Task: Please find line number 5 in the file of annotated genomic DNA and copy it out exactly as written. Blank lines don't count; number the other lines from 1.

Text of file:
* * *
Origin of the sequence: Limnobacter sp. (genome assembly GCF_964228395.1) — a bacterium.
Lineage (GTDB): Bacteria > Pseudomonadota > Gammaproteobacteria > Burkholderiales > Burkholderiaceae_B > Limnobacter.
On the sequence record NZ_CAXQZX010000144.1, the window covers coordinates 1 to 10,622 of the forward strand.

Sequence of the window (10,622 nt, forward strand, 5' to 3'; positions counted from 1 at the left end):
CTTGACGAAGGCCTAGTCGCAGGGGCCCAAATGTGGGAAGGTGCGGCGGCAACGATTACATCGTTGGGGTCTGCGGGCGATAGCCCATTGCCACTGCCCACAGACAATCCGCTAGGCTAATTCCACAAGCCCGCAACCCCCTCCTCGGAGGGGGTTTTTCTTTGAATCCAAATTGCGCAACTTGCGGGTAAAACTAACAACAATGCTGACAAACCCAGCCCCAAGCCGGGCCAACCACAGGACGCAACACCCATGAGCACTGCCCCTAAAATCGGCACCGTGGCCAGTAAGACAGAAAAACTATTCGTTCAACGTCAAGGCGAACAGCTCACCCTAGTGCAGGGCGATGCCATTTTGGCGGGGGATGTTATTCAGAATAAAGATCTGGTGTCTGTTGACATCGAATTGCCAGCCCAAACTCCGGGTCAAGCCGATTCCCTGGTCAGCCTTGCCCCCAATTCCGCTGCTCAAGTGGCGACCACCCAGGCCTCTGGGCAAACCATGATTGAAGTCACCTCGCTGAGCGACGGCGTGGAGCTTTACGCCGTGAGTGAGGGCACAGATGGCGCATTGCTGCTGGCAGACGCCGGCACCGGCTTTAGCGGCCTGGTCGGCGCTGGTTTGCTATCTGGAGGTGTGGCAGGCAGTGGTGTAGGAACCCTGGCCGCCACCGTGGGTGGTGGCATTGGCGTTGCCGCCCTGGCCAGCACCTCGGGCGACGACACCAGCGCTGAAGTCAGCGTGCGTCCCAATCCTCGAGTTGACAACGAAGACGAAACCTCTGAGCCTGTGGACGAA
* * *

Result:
CTTGACGAAGGCCTAGTCGCAGGGGCCCAAATGTGGGAAGGTGCGGCGGCAACGATTACATCGTTGGGGTCTGCGGGCGATAGCCCATTGCCACTGCCCACAGACAATCCGCTAGGCTAATTCCACAAGCCCGCAACCCCCTCCTCGGAGGGGGTTTTTCTTTGAATCCAAATTGCGCAACTTGCGGGTAAAACTAACAACAATGCTGACAAACCCAGCCCCAAGCCGGGCCAACCACAGGACGCAACACCCATGAGCACTGCCCCTAAAATCGGCACCGTGGCCAGTAAGACAGAAAAACTATTCGTTCAACGTCAAGGCGAACAGCTCACCCTAGTGCAGGGCGATGCCATTTTGGCGGGGGATGTTATTCAGAATAAAGATCTGGTGTCTGTTGACATCGAATTGCCAGCCCAAACTCCGGGTCAAGCCGATTCCCTGGTCAGCCTTGCCCCCAATTCCGCTGCTCAAGTGGCGACCACCCAGGCCTCTGGGCAAACCATGATTGAAGTCACCTCGCTGAGCGACGGCGTGGAGCTTTACGCCGTGAGTGAGGGCACAGATGGCGCATTGCTGCTGGCAGACGCCGGCACCGGCTTTAGCGGCCTGGTCGGCGCTGGTTTGCTATCTGGAGGTGTGGCAGGCAGTGGTGTAGGAACCCTGGCCGCCACCGTGGGTGGTGGCATTGGCGTTGCCGCCCTGGCCAGCACCTCGGGCGACGACACCAGCGCTGAAGTCAGCGTGCGTCCCAATCCTCGAGTTGACAACGAAGACGAAACCTCTGAGCCTGTGGACGAA